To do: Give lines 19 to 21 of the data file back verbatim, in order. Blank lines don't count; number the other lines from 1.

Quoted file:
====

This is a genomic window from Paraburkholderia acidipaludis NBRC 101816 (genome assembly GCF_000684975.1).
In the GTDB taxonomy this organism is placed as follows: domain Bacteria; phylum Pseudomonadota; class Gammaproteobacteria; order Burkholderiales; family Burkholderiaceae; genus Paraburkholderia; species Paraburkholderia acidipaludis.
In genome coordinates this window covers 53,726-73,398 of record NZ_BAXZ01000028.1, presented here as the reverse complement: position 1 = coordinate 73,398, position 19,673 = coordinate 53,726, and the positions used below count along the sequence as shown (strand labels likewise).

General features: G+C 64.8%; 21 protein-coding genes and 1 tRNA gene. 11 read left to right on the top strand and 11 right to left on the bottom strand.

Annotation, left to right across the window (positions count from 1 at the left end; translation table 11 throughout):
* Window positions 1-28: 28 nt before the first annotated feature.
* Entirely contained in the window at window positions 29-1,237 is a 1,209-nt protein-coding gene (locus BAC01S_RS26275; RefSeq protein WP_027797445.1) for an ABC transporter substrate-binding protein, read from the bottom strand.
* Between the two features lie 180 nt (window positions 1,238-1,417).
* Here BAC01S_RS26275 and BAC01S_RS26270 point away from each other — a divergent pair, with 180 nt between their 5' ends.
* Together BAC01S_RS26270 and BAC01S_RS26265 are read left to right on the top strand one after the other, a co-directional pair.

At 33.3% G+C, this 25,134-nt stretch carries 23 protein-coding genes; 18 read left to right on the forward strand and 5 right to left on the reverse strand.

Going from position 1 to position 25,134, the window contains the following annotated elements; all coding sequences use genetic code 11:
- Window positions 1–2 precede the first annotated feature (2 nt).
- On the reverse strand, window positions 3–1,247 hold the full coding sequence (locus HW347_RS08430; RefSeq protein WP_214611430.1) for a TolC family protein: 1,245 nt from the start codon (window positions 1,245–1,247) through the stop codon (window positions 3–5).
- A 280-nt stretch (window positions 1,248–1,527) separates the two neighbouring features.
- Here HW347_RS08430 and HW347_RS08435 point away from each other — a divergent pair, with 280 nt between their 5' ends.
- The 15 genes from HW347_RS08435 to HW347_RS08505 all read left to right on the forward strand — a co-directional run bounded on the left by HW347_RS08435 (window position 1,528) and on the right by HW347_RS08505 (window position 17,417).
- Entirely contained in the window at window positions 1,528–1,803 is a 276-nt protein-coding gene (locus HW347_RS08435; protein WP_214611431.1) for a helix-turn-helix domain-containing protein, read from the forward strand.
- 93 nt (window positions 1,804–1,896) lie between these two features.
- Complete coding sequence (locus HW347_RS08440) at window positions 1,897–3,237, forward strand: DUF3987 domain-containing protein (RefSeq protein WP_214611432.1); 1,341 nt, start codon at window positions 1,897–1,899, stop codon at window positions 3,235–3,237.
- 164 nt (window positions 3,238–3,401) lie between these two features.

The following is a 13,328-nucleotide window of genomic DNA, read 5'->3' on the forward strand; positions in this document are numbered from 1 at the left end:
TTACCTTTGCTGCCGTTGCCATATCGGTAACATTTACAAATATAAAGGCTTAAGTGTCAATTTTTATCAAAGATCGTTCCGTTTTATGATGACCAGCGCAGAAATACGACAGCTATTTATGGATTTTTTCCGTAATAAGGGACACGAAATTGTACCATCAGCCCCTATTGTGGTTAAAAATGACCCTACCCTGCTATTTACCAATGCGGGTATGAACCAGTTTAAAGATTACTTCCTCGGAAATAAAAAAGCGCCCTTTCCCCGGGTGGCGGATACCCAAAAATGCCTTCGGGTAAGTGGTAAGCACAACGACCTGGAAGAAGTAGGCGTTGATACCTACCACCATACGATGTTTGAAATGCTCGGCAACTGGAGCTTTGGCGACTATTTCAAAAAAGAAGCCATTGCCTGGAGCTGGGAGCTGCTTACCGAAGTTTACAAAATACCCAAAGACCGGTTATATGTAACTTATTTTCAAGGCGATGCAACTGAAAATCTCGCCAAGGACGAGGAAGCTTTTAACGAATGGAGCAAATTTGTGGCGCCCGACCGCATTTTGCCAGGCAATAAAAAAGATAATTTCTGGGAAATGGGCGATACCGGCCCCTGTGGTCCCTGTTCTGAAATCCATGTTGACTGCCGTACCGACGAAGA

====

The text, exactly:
- 93 nt (window positions 1,804–1,896) lie between these two features.
- Complete coding sequence (locus HW347_RS08440) at window positions 1,897–3,237, forward strand: DUF3987 domain-containing protein (RefSeq protein WP_214611432.1); 1,341 nt, start codon at window positions 1,897–1,899, stop codon at window positions 3,235–3,237.
- 164 nt (window positions 3,238–3,401) lie between these two features.